We will take this beautiful Welsh Border Collie ‘Jen’ on our walk along the canal today. Having enjoyed another delicious Welsh breakfast, we are now heading for the Monmouthshire/Brecon Canal.
During the years that I lived in Crickhowell, each day I would walk across the Crickhowell bridge to LLangatock – through the fields, up past the Dardy to the Monmouthshire/Brecon canal tow path. It is a place to slow down and commune with the natural world.
I always carried a tiny sketch book, watercolour palette and pen. As I walked the tow path I would observe everything around me and make notes like this one.
Looking through the trees down into the Valley – I could see Crickhowell bathed in light.
I encourage people to make little notes and sketches. This one has been in one of my many sketchbooks for over twenty years….and when I look at it all my senses are immediately awakened to that moment in time. Another spontaneous watercolour/gouache sketch from the Canal tow path with shafts of light seeming to envelop the Valley.
I have many happy memories of tutoring for the Brecknock Arts Society. On one occasion – one of my groups met in Brecon with a plan to walk the tow path to Llangattock, stopping every fifteen minutes and then sketching for another fifteen minutes. The idea of this exercise was to loosen up, hone observation skills and nurture spontaneity. Although a long day – it worked and I remember it very fondly.
I would suggest that people start their day this way. Don’t get stuck in one spot. Remember to look in every direction, including up and down. We are recording thoughts ideas and observations….and to do that effectively we need to be open to all that surrounds us. I always enjoyed meeting and greeting people on their narrow boats.. Along with the beautiful views – to our left, right, ahead and behind, all our other senses are fed.
During lock down we have all been reminded of how Mother Nature responds when we look after her..……..I don’t think I have ever heard a better dawn chorus than the ones we have experienced this spring.
Along with beautiful views, there are always surprises when walking in nature, including this Giant Redwood which somehow found its way to the tow path just beyond Llangatock. It has now become a landmark.
There is often an ethereal quality about the light as shown in this quick sketch . It was a place where I often felt totally detached from what was going on in the wider world. Birds and other wildlife are to be found…..and if you walk the canal every day you get to experience and know nature’s beautiful rhythms.
I will use this image as my ‘jumping off point’ today. I like the abstract shapes it presents. I am using a mix of purple and yellow ochre for the dark shadows. With my usual large brush I block out the composition. All the remaining whites are dry white paper. I then add Winsor & Newton gold Green and a little Daniel Smith Undersea Green under the archway making sure to bring some of the same greens into the foreground – ensuring a sense of balance. I am not looking for a realistic image..but rather a spontaneous impression. I am constantly reminded that everything reflects upon everything else….all of life is interconnected.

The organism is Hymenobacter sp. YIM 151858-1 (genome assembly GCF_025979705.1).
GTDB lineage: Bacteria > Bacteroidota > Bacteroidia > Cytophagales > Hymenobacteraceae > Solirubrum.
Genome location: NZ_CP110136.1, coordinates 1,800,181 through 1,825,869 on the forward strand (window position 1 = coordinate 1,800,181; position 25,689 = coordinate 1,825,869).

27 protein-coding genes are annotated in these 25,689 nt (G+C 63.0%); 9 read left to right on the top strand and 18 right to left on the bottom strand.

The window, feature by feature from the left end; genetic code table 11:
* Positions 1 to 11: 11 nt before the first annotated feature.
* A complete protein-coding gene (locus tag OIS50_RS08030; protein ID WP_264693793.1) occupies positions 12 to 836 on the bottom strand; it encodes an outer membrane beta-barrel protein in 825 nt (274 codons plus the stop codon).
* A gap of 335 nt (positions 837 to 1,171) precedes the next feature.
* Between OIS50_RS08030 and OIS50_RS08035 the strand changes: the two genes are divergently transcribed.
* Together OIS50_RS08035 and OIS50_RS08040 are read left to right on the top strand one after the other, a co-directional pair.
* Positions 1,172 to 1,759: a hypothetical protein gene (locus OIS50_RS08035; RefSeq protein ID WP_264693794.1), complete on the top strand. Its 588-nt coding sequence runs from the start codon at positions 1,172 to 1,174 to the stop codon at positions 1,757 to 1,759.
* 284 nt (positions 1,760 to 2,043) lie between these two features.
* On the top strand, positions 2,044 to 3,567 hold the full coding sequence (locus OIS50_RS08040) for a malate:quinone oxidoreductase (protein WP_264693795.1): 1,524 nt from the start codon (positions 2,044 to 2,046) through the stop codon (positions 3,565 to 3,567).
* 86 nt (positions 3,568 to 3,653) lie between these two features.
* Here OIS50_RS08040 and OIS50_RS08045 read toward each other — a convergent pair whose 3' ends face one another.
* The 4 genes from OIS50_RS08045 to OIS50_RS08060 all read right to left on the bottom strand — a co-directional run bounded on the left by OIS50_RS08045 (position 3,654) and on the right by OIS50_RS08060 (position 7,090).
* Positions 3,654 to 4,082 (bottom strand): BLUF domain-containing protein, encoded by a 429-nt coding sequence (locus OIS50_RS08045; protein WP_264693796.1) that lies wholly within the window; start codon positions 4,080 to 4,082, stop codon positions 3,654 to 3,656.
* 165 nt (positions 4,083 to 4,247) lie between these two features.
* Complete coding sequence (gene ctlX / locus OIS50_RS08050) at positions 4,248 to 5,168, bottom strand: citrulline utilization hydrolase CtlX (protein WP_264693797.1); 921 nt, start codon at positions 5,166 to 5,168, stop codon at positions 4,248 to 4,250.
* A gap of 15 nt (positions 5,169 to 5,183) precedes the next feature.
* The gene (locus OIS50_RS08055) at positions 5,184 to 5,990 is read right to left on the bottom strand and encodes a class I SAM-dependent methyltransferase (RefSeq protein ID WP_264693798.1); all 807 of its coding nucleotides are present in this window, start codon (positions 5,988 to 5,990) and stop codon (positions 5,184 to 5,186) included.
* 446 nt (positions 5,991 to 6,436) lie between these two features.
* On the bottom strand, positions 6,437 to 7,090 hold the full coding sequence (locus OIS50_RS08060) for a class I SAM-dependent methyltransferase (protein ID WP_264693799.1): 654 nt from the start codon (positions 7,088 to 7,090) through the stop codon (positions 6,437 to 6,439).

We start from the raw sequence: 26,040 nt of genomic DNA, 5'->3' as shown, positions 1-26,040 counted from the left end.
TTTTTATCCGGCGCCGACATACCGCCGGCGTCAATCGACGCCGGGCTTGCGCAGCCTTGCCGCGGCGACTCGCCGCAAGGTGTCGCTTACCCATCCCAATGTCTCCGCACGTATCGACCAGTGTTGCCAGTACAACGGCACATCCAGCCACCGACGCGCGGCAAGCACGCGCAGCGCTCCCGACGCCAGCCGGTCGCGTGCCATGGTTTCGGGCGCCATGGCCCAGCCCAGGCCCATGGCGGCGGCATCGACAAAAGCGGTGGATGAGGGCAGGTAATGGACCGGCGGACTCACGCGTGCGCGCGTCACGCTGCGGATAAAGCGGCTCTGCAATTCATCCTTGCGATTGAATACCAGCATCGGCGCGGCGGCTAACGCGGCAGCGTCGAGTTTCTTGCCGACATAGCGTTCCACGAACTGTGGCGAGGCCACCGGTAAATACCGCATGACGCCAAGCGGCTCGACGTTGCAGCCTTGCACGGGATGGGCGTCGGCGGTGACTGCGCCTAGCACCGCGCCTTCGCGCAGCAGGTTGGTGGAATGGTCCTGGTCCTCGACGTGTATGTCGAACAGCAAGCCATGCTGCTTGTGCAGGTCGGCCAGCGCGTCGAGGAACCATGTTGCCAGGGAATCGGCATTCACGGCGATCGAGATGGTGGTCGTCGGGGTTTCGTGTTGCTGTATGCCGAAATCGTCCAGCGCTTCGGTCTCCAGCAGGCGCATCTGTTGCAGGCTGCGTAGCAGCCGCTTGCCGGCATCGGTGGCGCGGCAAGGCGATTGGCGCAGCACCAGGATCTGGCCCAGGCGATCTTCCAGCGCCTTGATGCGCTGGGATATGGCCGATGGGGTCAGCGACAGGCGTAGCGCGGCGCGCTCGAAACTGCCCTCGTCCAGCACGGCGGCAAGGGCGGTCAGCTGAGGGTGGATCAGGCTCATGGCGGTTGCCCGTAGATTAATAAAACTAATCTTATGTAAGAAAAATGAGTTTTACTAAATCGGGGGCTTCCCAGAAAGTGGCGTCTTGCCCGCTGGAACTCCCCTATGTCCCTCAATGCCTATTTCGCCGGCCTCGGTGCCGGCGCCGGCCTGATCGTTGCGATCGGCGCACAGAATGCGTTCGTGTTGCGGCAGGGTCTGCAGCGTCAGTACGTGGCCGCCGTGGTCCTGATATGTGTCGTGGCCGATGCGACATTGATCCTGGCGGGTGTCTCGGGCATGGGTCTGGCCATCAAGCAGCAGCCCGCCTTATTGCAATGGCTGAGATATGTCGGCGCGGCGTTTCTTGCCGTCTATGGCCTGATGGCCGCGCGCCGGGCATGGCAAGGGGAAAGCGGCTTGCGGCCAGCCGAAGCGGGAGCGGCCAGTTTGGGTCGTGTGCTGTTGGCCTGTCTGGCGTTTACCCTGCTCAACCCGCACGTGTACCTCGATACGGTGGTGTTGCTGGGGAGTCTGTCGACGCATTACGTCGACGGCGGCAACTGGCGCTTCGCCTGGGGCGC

Using the same greens which are trees reflecting into the water, and a little burnt Sienna to suggest trees and that’s enough.
After another very jolly pub lunch:) later in the afternoon as we walk back to Crickhowell across the fields, the ever present Table Top (Crug Hywel) is bathed in a golden light. After cleaning up we prepare for a trip to the Sugarloaf Vineyard – where we will sample Welsh wines and delicious food produced in Wales. .
Before that we will drop into the 14th century St. Edmund’s church which sits in the middle of Crickhowell to see two large panels I painted.The panels measure 12ft x 8ft. This is not a very good photograph but you will see that many of the animals and birds represented in the panels come from my sketches and experience of living in Crickhowell. I particularly wanted children to enjoy them.
The panels were inspired by the following passage from the Song of Solomon and my love of the place.
‘Arise my love and come with me for the winter is past, the rains are over and gone. Flowers appear on the earth, the season of singing has come, and the turtle dove is heard in our land’. (Song of Solomon 2:10-12)
During the ceremony when the panels were officially installed in 1995, the children of LLangattock Church in Wales Primary School read this poem to me….a very moving moment.
And now we go to Sugarloaf Winery gratis my favourite taxi driver, Gareth…..
Sugarloaf Mountain Crickhowell – where we will be sampling Welsh wines.
Tomorrow morning after breakfast we visit Tretower Court (approx one mile from Crickhowell). A place steeped in history and atmosphere.